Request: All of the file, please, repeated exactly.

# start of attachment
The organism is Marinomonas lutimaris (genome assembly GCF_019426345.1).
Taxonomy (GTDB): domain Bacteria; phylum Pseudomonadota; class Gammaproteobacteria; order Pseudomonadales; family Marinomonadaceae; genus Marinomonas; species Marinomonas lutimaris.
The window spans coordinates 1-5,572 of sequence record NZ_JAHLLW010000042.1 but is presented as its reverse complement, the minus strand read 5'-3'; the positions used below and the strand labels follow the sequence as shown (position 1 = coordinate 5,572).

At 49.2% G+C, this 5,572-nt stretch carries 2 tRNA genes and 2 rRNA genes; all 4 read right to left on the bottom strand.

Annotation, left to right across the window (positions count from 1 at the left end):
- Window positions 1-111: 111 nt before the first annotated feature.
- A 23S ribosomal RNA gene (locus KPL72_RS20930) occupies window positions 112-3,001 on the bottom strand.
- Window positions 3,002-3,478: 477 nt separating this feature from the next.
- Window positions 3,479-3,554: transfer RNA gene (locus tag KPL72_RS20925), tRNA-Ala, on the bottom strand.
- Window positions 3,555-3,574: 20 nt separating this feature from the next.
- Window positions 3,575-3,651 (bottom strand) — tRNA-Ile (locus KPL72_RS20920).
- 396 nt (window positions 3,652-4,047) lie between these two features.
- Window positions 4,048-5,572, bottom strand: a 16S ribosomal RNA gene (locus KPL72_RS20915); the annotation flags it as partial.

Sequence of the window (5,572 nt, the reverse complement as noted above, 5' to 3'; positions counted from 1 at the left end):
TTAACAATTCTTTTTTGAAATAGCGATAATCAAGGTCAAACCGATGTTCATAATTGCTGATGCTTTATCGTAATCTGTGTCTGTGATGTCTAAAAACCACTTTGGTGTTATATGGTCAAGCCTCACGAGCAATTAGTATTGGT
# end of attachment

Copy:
The organism is Marinomonas lutimaris (genome assembly GCF_019426345.1).
Taxonomy (GTDB): domain Bacteria; phylum Pseudomonadota; class Gammaproteobacteria; order Pseudomonadales; family Marinomonadaceae; genus Marinomonas; species Marinomonas lutimaris.
The window spans coordinates 1-5,572 of sequence record NZ_JAHLLW010000042.1 but is presented as its reverse complement, the minus strand read 5'-3'; the positions used below and the strand labels follow the sequence as shown (position 1 = coordinate 5,572).

At 49.2% G+C, this 5,572-nt stretch carries 2 tRNA genes and 2 rRNA genes; all 4 read right to left on the bottom strand.

Annotation, left to right across the window (positions count from 1 at the left end):
- Window positions 1-111: 111 nt before the first annotated feature.
- A 23S ribosomal RNA gene (locus KPL72_RS20930) occupies window positions 112-3,001 on the bottom strand.
- Window positions 3,002-3,478: 477 nt separating this feature from the next.
- Window positions 3,479-3,554: transfer RNA gene (locus tag KPL72_RS20925), tRNA-Ala, on the bottom strand.
- Window positions 3,555-3,574: 20 nt separating this feature from the next.
- Window positions 3,575-3,651 (bottom strand) — tRNA-Ile (locus KPL72_RS20920).
- 396 nt (window positions 3,652-4,047) lie between these two features.
- Window positions 4,048-5,572, bottom strand: a 16S ribosomal RNA gene (locus KPL72_RS20915); the annotation flags it as partial.

Sequence of the window (5,572 nt, the reverse complement as noted above, 5' to 3'; positions counted from 1 at the left end):
TTAACAATTCTTTTTTGAAATAGCGATAATCAAGGTCAAACCGATGTTCATAATTGCTGATGCTTTATCGTAATCTGTGTCTGTGATGTCTAAAAACCACTTTGGTGTTATATGGTCAAGCCTCACGAGCAATTAGTATTGGT